Dibble in the News

Relationship News

  • Latest Research Findings on Relationship Smarts PLUS!

    Auburn UniversityRelationship Education and Classroom Climate Impact on Adolescents’ Standards For Partners/Relationships

    The effectiveness of relationship education has been supported for youth in correcting faulty relationship beliefs and forming conflict management skills; however, there is very limited research addressing whether relationship education matters for building or modifying relationship standards for romantic partners or relationships.

    Furthermore, whether and how social climate could add to or moderate curriculum effects has not been considered. Using a sample of 1,808 students nested in 106 high school family and consumer science classes in a southern state, this study examined the impact of the general youth-focused relationship education curriculum, Relationship Smarts PLUS, and classroom social climate on one ideal standard for relationship partners, warmth/trustworthiness, and one for romantic relationships, intimacy/loyalty.

    Findings revealed significant and positive curriculum main effects on both standards, while controlling for classroom context.

  • The Dibble Institute Wins REVERE Award for Healthy Choices, Healthy Relationships

    Award from Association of American Publishers (AAP) honors The Dibble Institute for excellence in educational products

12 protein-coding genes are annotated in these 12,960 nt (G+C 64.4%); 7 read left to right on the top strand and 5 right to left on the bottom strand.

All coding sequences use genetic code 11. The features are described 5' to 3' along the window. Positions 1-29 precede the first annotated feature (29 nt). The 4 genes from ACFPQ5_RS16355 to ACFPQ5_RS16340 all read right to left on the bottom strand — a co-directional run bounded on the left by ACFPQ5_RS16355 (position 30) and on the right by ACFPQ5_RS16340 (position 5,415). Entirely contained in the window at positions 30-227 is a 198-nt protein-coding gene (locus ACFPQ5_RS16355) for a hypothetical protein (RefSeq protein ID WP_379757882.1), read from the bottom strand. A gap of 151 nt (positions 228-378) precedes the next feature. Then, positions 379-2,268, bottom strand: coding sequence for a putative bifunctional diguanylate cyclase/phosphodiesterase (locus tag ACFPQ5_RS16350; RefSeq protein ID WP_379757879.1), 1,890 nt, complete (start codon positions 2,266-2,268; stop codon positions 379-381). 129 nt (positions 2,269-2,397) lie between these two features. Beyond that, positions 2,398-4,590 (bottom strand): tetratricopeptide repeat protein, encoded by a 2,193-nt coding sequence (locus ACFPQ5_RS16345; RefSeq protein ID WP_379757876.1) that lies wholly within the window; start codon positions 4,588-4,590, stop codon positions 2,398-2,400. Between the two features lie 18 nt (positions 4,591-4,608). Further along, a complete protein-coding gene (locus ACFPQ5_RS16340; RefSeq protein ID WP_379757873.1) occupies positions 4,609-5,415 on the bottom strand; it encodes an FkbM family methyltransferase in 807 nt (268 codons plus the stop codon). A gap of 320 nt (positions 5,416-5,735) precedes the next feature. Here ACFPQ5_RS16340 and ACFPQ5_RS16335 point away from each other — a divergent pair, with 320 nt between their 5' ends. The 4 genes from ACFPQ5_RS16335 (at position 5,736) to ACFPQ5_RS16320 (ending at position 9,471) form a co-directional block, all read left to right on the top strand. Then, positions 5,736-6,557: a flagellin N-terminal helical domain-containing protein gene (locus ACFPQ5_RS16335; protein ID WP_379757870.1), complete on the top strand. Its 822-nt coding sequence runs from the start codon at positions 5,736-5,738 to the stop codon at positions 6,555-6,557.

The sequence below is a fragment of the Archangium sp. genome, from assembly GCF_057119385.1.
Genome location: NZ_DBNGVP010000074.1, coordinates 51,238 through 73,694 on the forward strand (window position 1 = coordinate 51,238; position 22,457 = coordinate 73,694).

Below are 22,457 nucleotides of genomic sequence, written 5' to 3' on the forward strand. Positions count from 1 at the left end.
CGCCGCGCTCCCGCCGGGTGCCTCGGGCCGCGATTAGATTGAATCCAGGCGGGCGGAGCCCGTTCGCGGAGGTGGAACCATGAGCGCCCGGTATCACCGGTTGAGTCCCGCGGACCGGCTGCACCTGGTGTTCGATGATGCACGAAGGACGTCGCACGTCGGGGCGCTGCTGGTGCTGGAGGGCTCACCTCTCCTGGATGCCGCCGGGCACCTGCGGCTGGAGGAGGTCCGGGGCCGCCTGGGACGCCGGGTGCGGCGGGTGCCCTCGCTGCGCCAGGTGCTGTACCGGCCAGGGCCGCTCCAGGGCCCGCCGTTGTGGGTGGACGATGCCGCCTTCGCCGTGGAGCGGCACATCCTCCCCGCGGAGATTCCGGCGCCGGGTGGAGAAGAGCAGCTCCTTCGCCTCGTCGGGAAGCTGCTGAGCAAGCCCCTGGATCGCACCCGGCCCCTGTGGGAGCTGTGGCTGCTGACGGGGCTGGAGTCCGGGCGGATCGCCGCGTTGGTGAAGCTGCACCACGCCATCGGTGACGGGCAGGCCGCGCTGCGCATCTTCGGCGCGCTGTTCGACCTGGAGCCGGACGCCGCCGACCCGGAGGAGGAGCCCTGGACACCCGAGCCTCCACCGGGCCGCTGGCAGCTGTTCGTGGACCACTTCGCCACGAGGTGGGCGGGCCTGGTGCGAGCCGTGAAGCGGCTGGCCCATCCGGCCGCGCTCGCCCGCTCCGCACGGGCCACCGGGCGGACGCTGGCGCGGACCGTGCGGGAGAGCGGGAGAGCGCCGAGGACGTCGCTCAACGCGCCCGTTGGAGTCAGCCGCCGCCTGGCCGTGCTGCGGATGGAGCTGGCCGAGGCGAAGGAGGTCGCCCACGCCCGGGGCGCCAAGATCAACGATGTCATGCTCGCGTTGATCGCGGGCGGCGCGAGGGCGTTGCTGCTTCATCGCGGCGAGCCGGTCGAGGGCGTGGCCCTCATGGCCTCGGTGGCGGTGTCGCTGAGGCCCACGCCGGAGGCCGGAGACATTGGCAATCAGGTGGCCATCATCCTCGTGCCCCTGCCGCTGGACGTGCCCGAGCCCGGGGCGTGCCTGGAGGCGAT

Healthy Choices, Healthy Relationships Revere Award Golden Lamp WinnerWashington, DC; June 3, 2015 – The Dibble Institute is pleased to announce that Healthy Choices, Healthy Relationships was named the winner for classroom supplemental resources at the REVERE Awards Gala on June 3. The award was given for the creation of Healthy Choices, Healthy Relationships (HCHR), which is designed to help adolescents prepare for optimum success in relationships that are central to life. Throughout the lessons, the participants gain information and skills for improving individual wellness, self-esteem, and the ability to relate to others in healthy ways.The REVERE (Recognizing Valuable Educational Resources) Awards recognize creative resources that engage 21st century teachers and learners. Produced by the Association of American Publishers (AAP) PreK-12 Learning Group, the awards are the only of their kind to distinguish learning resources in all media, for all ages, and covering a wide array of educational subject areas and learning environments.The Dibble Institute is dedicated to providing quality materials to equip young people with the skills and knowledge they need to build healthy romantic lives now and in the future. We are thrilled that the judges recognized the creativity of author, Char Kamper, who made HCHR possible.“This year’s winners present an impressive slate of learning resources across all educational settings. While it was difficult to chose just one winner in supplemental resources we were excited to present a REVERE Award to The Dibble Institute for Healthy Choices, Healthy Relationships” said REVERE Awards Judge and Awards committee chairperson, Eric Hamilton, Assistant Director, NCSLET Administration at the American Museum of Natural History.Award winners were evaluated through in-person events and remote judging by 100 evaluators in the education and publishing industries. Along with comments and recommendations given by judges, key principles that drove the evaluation of winners were: quality content and design, audience engagement and appropriateness, usability and originality, and effectiveness. For a full list of winners, click here. Also visit the Awards Gallery which features 2015 winners and finalists.